A one-of-a-kind house is for sale on Amelia Street in Kirkendall South and it is everything a mid-century lover could hope for.
Designed by Toronto architect Jerome Markson for the Minden family, the house was completed in 1958. Surprisingly, it’s not the only house completed by Markson on the street. There are two others: the steel-framed Goldblatt Residence (1955) at 45 Amelia and the now stuccoed house with two interior courtyards at 75 Amelia (1957). These houses are amongst some of Markson’s earliest work in an extensive resume of modern and postmodern design.
Almost hidden from the road, the large carport conceals pieces of the brick façade and encloses an interior courtyard. Immediately upon entering it becomes a midcentury paradise. Wallpapered walls, pendant lighting, wood accents, and a corner column are like a visual welcome mat.
To the right of the entrance is the family room, dining room, and kitchen. The family room has a built-in wrap-around banquette (like many homes of this era, built-in furniture is a motif throughout), a brick hearth kiddy corner to the banquette, horizontal band of glass surrounded by a exposed brick accent wall, and is open to the living room above.
Light surrounds the living room space. The brick accents, clerestory windows, and wooden beams add texture and warmth. It offers a cozy, private feel with a partial concrete block load-bearing wall and sheer curtains to enclose the elevated intimate space.
Though it looks small, the kitchen is very economical. Built-in multi-functioning countertops, a well-concealed hood vent, and simple cupboards with cut corners bask in the natural light of the expansive south-facing glass. It’s easy to imagine cooking feasts in this cozy kitchen nook.
Up the riser-less stairs is what Markson dubbed the children’s wing. There are three bedrooms all with built-in dressers and vanity/desk space. Two of the three bedrooms even have built-in accordion dividers to split the room up for privacy, creating 2-in-1 rooms.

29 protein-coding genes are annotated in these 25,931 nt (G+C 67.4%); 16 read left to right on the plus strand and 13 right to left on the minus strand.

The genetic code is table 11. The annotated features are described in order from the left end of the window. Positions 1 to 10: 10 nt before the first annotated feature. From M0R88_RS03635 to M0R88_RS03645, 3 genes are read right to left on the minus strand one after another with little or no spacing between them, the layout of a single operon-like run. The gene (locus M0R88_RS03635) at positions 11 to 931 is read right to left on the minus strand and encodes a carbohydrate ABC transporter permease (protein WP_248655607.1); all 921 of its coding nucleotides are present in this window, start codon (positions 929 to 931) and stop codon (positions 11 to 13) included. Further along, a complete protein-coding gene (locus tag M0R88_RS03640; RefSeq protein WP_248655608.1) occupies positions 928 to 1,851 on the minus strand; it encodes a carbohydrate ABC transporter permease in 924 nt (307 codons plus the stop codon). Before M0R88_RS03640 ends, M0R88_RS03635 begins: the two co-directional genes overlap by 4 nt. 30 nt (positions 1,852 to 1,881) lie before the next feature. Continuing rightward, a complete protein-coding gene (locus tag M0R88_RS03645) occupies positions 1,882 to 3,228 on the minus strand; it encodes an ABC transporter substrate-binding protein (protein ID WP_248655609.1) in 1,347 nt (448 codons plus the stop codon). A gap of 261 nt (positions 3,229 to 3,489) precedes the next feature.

The master bedroom is located in an extended wing of concrete block to the left of the entrance. It’s a large room with a headboard that acts like a partition, dividing the space between the bed and a sitting area with a built-in bench that looks directly into the private courtyard.
Markson masterfully incorporated the slope of the escarpment site into the layout of the house by composing a main floor through tiered elevations. The living room sits at the highest point and it gradually drops from family room, to entrance, to master bed, down to the carport.
It’s easy to wax poetic about a house with so much character. Other than the owners eclectic taste in furniture and art, it stands almost untouched since the day it was built. It exhibits an exuberance of a bygone era in architecture where open space and privacy were effortlessly fused together to create a house suitable for a family and for entertaining. The basement even has a wet bar and an elevated space with a pool table.
The house doesn’t need much, just some upgrades and TLC. Let’s hope whoever buys it preserves the character and of course, keeps the built-in furniture. It would be a shame to see such vision tarnished by shortsighted renovations.